The hazy point at which fire and smoke reaches into the air fascinates Dad, who calls it “a place where no rules apply, or at least they haven’t figured ‘em out yet.” It is this intermediate realm that the family inhabits, that Jeanette’s parents seek to inhabit, where the rules are grey and they can therefore define their own way of living and being. For a time, living “on the edge” seems to work for them. But once they settle down for good in West Virginia, their more “orderly” lifestyle leads, ironically, to greater turbulence. At the same time, order means different things for different people in the book, based on their particular characteristics: what Jeannette understands as disorder, for instance, Mom sees as “adventure.”
Even as Jeannette attempts to establish her own kind of order against her parents’ turbulent lifestyle, the book suggests at times that order and turbulence may work in tandem rather than in opposition. As Mom tells Jeannette about a certain gnarled tree in the desert, “It’s the Joshua tree’s struggle that gives it its beauty.” Jeannette’s childhood turbulence, if not always what she desired, therefore becomes deeply influential in helping her to figure out what kind of order suits her best.
Order and Turbulence ThemeTracker
Order and Turbulence Quotes in The Glass Castle
That was the thing about the hospital. You never had to worry about running out of stuff like food or ice or even chewing gum. I would have been happy staying in that hospital forever.
I wondered if the fire had been out to get me. I wondered if all fire was related, like Dad said all humans were related, if the fire that burned me that day while I cooked hot dogs was somehow connected to the fire I had flushed down the toilet and the fire burning at the hotel. I didn’t have the answers to those questions, but what I did know was that I lived in a world that at any moment could erupt into fire. It was the sort of knowledge that kept you on your toes.
Mom frowned at me. “You’d be destroying what makes it special,” she said. “It’s the Joshua tree’s struggle that gives it its beauty.”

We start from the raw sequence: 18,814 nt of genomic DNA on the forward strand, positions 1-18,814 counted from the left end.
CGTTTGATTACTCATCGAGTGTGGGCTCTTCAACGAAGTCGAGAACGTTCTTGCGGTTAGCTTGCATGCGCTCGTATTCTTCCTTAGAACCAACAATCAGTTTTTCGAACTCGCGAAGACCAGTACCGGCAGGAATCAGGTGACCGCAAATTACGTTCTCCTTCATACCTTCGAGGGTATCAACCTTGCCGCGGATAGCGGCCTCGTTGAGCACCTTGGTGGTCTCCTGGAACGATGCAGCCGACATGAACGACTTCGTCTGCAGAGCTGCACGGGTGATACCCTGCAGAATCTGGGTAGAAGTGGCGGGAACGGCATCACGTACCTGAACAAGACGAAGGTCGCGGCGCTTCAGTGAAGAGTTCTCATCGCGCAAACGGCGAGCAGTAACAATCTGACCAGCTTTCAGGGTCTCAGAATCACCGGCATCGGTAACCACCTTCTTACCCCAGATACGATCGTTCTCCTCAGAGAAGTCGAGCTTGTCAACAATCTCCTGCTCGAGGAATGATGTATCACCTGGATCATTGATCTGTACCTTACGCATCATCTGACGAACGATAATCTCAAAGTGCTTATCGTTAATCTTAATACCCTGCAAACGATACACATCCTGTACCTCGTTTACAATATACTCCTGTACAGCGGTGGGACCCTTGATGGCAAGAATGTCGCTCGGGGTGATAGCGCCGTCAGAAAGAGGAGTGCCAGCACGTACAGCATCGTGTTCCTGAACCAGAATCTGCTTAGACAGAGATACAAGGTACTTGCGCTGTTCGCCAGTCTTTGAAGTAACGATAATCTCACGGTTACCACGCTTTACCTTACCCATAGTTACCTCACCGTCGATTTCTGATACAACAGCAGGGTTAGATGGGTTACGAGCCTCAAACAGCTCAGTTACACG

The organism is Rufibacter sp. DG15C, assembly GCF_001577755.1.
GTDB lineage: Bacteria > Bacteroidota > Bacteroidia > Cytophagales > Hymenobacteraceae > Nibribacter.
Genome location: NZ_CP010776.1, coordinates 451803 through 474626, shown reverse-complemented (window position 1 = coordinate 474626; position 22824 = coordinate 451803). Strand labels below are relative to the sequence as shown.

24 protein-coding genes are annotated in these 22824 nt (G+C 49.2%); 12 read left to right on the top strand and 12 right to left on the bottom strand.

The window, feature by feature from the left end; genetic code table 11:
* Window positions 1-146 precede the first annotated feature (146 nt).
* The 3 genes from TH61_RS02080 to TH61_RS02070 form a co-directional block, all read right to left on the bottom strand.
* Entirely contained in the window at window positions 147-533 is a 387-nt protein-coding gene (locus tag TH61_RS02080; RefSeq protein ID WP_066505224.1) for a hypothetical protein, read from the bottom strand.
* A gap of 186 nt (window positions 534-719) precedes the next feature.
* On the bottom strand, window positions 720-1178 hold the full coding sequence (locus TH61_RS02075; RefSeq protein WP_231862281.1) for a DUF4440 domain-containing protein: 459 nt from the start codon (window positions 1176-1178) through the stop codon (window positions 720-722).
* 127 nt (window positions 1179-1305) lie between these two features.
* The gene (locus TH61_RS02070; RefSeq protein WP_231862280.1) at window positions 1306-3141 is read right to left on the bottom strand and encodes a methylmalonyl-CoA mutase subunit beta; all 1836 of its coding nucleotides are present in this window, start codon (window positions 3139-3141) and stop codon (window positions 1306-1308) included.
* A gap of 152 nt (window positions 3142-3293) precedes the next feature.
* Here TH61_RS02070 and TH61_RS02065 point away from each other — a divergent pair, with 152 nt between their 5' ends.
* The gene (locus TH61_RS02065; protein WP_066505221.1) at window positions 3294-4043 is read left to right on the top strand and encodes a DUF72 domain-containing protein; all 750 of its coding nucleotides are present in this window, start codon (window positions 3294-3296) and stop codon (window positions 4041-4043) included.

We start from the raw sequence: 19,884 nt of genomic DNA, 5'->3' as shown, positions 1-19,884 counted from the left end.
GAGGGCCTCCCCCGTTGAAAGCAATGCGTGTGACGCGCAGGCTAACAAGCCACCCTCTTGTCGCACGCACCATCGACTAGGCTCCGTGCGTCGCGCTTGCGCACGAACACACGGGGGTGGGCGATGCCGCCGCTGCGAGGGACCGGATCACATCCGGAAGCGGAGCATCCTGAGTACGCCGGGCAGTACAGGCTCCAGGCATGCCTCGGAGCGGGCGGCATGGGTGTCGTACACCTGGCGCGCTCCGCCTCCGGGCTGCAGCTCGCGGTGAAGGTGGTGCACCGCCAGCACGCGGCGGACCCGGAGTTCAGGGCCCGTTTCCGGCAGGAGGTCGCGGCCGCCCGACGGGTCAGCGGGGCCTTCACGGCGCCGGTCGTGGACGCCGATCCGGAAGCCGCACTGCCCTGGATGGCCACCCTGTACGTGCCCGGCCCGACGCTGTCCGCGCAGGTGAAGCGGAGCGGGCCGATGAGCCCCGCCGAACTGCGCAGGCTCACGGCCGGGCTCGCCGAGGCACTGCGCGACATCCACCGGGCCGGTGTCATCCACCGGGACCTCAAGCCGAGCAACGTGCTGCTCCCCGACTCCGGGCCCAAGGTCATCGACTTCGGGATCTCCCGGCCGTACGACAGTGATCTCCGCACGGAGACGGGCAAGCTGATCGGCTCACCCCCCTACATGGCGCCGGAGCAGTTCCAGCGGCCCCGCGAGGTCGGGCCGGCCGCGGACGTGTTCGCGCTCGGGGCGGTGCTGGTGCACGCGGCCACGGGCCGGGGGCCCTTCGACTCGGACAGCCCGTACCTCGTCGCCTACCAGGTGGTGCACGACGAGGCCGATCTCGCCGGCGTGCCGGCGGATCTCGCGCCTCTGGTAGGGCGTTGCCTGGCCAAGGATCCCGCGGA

[Dad] pointed to the top of the fire, where the snapping yellow flames dissolved into an invisible shimmery heat that made the desert beyond seem to waver, like a mirage. Dad told us that zone was known in physics as the boundary between turbulence and order. “It’s a place where no rules apply, or at least they haven’t figured ’em out yet,” he said.
Dad kept telling me that he loved me, that he never would have let me drown, but you can’t cling to the side your whole life, that one lesson every parent needs to teach a child is “If you don’t want to sink, you better figure out how to swim.”
“I swear, honey, there are times when I think you’re the only one around who still has faith in me,” [Dad] said. “I don’t know what I’d do if you ever lost it.” I told him that I would never lose faith in him. And I promised myself I never would.
Because we never subscribed to newspapers or magazines, I’d never known what was going on in the world, except for the skewed version of events we got from Mom and Dad—one in which every politician was a crook, every cop was a thug, and every criminal had been framed. I began to feel like I was getting the whole story for the first time, that I was being handed the missing pieces to the puzzle, and the world was making a little more sense.
“Why do I always have to be the one who earns the money?” Mom asked. “You have a job. You can earn money. Lori can earn money, too. I’ve got more important things to do.”
I stared at the plans. “Dad,” I said, “you’ll never build the Glass Castle.”
“Are you saying you don’t have faith in your old man?”
“Even if you do, I’ll be gone.” […] “As soon as I finish classes, I’m getting on the next bus out of here. If the buses stop running, I’ll hitchhike. I’ll walk if I have to. Go head and build the Glass Castle, but don’t do it for me.”
“You can’t just live like this,” I said.
“Why not?” Mom said. “Being homeless is an adventure.”
“I think that maybe sometimes people get the lives they want.”
“Are you saying homeless people want to live on the street?” Professor Fuchs asked. “Are you saying they don’t want warm beds and roofs over their heads?”
“Not exactly, I said. I was fumbling for words. “They do. But if some of them were willing to work hard and make compromises, they might not have ideal lives, but they could make ends meet.”
Professor Fuchs walked around from behind her lectern. “What do you know about the lives of the underprivileged?” she asked. She was practically trembling with agitation. “What do you know about the hardships and obstacles that the underclass faces?”
I liked to go for long walks at night. I often walked west toward the river. The city lights obscured the stars, but on clear nights, I could see Venus on the horizon, up over the dark water, glowing steadily.
“We should drink a toast to Rex,” John said.
Mom stared at the ceiling, miming perplexed thought. “I’ve got it.” She held up her glass. “Life with your father was never boring.”
A wind picked up, rattling the windows, and the candle flames suddenly shifted, dancing along the border between turbulence and order.